The Chief Ombudsman, Anastase Murekezi chats with Prime Minister Edouard Ngirente
The Ombudsman’s Office has published the names of people who were convicted of corruption, largely dominated by those who took or offered bribes involving little sums of money.
It is part of the strategies to check corruption in the country.
The list, which was published in mainstream media, has yet again triggered questions on why the list does not contain cases involving large sums of money.
The list is composed of 37 people, 36 of whom are male—and contains the convict’s names, parents’ names, age, gender and the exact location of his or her residence.
Among the convicts, 24 are accused of giving or asking for a bribe that is between Rfw1, 500 and Rfw10, 000.
The list is dominated by motorcyclists and drivers, leaving out the ‘big fish’. The lowest sentence for the convicts is one year and the highest 7 years.
“Normally these names are referred to us by the Supreme Court and our duty is to publish them. However, though we are supposed to do so quarterly, there have been budgetary constraints before, rendering the whole exercise impossible but, thankfully, this seems to have been rectified,” the Advisor and Spokesperson of the Ombudsman, Jean Pierre Nkurunziza, said.
Go after ‘Big fish’
The Spokesperson for the Rwanda Civil Society Platform, Jean Léonard Sekanyange, told The Saturday Times that even though this is a step in the right direction, there was need to go after the corrupt ‘big fish’ since their crimes involve a lot of money.
“What we are seeing are the ‘small’ people who took bribes ranging between Rwf5,000 and Rwf10,000. We are interested in the ones whose crimes involve bigger sums that have the ability to affect the country’s economy,” he said.
Sekanyage inquired about the fate of the people implicated by the Auditor General in his annual report and probed by the Parliamentary Public Accounts Committee (PAC).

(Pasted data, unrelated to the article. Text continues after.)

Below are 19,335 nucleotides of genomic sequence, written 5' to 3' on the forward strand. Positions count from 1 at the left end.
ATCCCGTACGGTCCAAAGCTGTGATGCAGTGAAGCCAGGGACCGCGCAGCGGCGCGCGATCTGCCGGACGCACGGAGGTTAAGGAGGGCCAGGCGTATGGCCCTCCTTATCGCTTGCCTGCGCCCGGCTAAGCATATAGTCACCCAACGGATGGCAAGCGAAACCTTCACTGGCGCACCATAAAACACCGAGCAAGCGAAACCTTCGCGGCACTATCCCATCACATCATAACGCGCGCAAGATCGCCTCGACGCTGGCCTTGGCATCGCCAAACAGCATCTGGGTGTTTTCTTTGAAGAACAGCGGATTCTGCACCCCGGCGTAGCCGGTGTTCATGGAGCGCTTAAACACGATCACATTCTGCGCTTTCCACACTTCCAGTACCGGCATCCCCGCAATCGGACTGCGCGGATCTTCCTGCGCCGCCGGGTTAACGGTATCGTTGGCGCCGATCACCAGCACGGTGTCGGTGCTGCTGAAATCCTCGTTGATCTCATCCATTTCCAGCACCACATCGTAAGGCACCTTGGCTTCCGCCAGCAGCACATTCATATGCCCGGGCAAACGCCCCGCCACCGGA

“While we know that this can be a complicated crime to investigate, we also have some concerns when it comes to some people we hear about in reports and others who resign from their jobs when they are linked to corruption. Who investigates them?” he wondered.
He called on the Ombudsman to set up a system that digs deep into acts of officials to explain the property they own if it does not tally with their income, adding that there were also corruption intermediaries that needed investigating.
Member of Parliament Jean Damascene Murara agrees, saying that the Ombudsman needs to do better in pursuing corrupt big names.
“We only hear of farmers, drivers, motorcycle taxi operators and the ‘biggest person’ on the list we have heard of is a Mayor. Where are the big names?” he wondered.
Addressing reporters recently, the Ombudsman, Anastase Murekezi, appealed to courts to exercise restraint while publishing the names of people accused of corruption.
“Of course there is the window of appeal but when it comes to corruption, I think that these appeal cases should be scrutinised more because the suspects are capable of fleeing,” he said.
The names published are for the second quarter of 2016/2017 and the biggest chunk of the crimes was committed in Kigali City.
The New Times
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